VANCOUVER (NEWS1130) — It’s not the language, the culture or weather that is hardest to adapt to.
For newly arrived Syrian refugees in British Columbia, who are queer, it’s the absence of fear and hatred toward their very existence.
As the annual An Evening in Damascus fundraiser approaches, we’re hearing from some of the people the Rainbow Refugee Society has brought to safety, including Masa, whose last name we are withholding for her safety.
After co-running an underground safe house for LGBTQ+ people in Damascus, Masa found it difficult to truly accept that she was no longer in danger of being outed, jailed or killed for her sexuality once she was in Canada.
“Even in my first few months here I was in survival mode. I always had my shield on, trying to test the waters,” she explains.
A week before she would march in her first Pride Parade with the Rainbow Refugee Society, Masa had an epiphany while watching a sunset in English Bay.
“It was that sunset where it all kind of got into my soul and it was like, I’m here. This is happening, this is not temporary. I’m here, this is my home and I can be me,” she recalls.
“It was the first time where I felt what freedom really feels like.”
Then came the parade and an even bigger sense of what that freedom would allow her to discover and experience.
“Throughout my life I had too many daydreams of marching my first Pride,” she says.
So she shouted as loud as she could; “HAPPY PRIDE!” to the crowd. As they shouted it back at her, it hit.
“You know those cries where you don’t have space in your lungs to take a breath and you’re just sobbing but usually out of sadness or pain? That was the first time in my life where I had that type of cry because of happiness.”
Half a lifetime in hiding
When the Kelowna Pride Society asked Anas Qartoumeh to marshal the 2018 Pride Parade it was a clear ‘no’ for the new Canadian who feared the inevitable backlash.
But members of the Pride society there convinced him he no longer needed to hide his sexuality and marshalling the event could help him reach other gay refugees who needed hope.
“It was a shock for everybody. I got a lot of hurtful messages. People cut me off. People started abusing me; All my previous colleagues and friends, they were very tough on me,” he says.
While he initially regretted being in such a public position he now says it made him stronger and helped him build a new community of people that are supportive of him.
But healing the damage to Qartoumeh’s spirit and mental health is an ongoing process.
For more than 30 years he was told by his family, friends, co-workers, Syrian media and the government that being gay was not only a sin and a crime but that all gay people were essentially villains. He was taught to hate himself.
Accepting that he is gay is getting easier but he still feels like he’s playing catch up.
“I see some people here that grew up in a liberal family and they came out when they were like 15, 16 and they lived all of this safely,” he explains.
“I feel like they have more experience than me even though they are younger because they have lived all of their experiences. They are mentally better than my status right now. I still feel like I lost a significant part of my life and I really need time to figure out what I want.”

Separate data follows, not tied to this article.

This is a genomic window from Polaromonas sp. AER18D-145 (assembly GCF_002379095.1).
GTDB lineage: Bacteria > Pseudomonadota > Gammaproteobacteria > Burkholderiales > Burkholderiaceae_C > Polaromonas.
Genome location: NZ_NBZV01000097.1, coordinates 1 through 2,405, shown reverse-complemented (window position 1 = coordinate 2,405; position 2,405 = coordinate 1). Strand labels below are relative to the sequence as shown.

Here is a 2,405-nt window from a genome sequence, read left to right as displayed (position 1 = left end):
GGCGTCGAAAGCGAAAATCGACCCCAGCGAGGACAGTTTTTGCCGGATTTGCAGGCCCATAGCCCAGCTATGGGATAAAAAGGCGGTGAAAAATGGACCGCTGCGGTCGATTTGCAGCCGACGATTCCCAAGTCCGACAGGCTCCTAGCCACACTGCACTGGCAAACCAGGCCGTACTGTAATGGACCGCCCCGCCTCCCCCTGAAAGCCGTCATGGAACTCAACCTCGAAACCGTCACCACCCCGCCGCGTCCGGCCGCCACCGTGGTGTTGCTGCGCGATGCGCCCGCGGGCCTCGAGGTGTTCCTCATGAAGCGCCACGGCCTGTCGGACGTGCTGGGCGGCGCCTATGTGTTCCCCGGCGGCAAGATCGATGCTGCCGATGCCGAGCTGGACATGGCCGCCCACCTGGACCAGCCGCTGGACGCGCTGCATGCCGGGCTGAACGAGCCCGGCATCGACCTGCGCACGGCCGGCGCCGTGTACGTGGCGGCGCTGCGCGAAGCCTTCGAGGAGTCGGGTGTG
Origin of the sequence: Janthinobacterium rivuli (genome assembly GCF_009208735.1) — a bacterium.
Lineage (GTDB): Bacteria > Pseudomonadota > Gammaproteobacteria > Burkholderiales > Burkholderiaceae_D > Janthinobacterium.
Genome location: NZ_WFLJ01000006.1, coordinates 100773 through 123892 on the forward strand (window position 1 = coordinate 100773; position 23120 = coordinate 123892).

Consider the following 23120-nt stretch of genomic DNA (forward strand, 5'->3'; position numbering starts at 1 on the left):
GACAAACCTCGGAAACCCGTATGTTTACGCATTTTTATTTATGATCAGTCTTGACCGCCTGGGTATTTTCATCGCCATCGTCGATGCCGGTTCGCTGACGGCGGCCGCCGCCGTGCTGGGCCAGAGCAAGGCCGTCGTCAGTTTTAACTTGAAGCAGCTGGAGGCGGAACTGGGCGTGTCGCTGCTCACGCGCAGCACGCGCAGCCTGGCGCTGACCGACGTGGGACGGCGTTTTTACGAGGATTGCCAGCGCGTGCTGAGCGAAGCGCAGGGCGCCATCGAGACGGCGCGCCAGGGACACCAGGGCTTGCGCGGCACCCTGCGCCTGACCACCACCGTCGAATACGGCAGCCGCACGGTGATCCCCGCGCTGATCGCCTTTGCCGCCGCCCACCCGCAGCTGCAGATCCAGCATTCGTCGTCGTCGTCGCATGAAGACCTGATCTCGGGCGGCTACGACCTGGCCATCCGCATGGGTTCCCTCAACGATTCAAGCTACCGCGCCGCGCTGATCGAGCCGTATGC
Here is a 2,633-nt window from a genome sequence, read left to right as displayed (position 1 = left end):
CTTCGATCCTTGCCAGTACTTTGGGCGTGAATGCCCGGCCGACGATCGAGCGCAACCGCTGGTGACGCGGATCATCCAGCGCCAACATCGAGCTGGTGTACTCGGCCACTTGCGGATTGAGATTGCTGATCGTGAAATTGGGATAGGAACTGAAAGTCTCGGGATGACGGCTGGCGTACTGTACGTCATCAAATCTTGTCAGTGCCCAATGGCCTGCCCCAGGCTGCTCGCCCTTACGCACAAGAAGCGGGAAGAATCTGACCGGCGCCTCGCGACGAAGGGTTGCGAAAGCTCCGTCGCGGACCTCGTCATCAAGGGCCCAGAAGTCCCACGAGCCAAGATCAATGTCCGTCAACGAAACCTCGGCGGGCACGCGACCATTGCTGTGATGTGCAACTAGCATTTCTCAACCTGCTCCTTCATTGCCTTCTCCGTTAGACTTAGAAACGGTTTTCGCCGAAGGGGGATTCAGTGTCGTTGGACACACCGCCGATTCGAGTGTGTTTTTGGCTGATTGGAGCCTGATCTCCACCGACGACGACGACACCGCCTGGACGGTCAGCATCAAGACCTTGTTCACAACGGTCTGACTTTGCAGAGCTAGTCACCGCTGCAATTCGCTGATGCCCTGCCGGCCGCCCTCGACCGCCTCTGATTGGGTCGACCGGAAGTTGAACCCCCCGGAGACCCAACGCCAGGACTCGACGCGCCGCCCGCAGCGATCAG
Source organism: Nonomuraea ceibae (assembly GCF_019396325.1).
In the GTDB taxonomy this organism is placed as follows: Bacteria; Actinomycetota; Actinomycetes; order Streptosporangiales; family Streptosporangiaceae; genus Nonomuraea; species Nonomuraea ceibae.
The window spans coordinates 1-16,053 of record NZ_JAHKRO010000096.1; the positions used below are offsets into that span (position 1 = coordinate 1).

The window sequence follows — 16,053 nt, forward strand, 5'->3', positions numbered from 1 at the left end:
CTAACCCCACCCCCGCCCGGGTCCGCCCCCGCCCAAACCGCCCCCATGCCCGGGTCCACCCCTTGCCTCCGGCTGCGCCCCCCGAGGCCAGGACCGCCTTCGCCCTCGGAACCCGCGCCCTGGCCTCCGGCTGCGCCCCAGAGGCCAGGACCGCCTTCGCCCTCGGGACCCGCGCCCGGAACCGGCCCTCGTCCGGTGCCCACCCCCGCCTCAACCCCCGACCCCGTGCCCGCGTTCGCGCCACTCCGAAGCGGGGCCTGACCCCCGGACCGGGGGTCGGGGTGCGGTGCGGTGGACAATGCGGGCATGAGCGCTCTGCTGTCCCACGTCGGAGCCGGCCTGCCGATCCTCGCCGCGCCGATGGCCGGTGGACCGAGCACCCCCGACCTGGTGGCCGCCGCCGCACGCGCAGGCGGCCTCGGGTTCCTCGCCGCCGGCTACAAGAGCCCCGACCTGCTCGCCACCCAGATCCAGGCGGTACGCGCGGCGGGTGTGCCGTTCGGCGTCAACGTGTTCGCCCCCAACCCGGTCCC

Qartoumeh and Masa have focused their attention on helping others now that they are safe to do so.
Qartoumeh receives a constant stream of refugees like him, gay and afraid as he once was, looking to follow his path to Canada.
“A lot of LGBT send me private messages. They all wanted to follow the way that I came. Unfortunately you can’t help everybody but I try my best …. My sponsors now sponsored another two gays and one of them just arrived last week,” he says.
“But still, it’s two out of all of those people,” he laments. “They really are waiting and they are discriminated against and they are not happy.”
For Masa, co-organizing this year’s An Evening In Damascus, which raises money for the Rainbow Refugee society to bring more queer refugees to Canada, has been an outlet for her want to help.
The evening is entirely organized by Syrians. The food is provided by Tayyebeh (meaning “kind” and “delicious” in Arabic) which hires Syrian women to provide them with stable work and a connection to community.
“I volunteer my time and energy to support the queer community to the most of my capacity, whether abroad or in Canada,” she says.
Masa’s been working with the event’s founder, Danny Ramadan, who began holding the events back in 2015 and has since raised more than $100,000 to bring queer Syrians to Canada.
If you want to be a part of the work to bring more refugees to safety and freedom, set aside the evening of July 26th.
RBC Presents An Evening In Damascus, featuring Syrian food, music, belly dancing and drag queens, will take place July 26, 2019 at Terminal City Club in Vancouver.
Tickets are on sale at EveningInDamascus.com.
For $40 you can donate a ticket to a queer refugee or attend yourself for $65 online or $75 at the door.
NEWS 1130 is a media sponsor for An Evening in Damascus.
Editor’s note: NEWS 1130 has edited this article at the request of an interviewee to protect some personal information.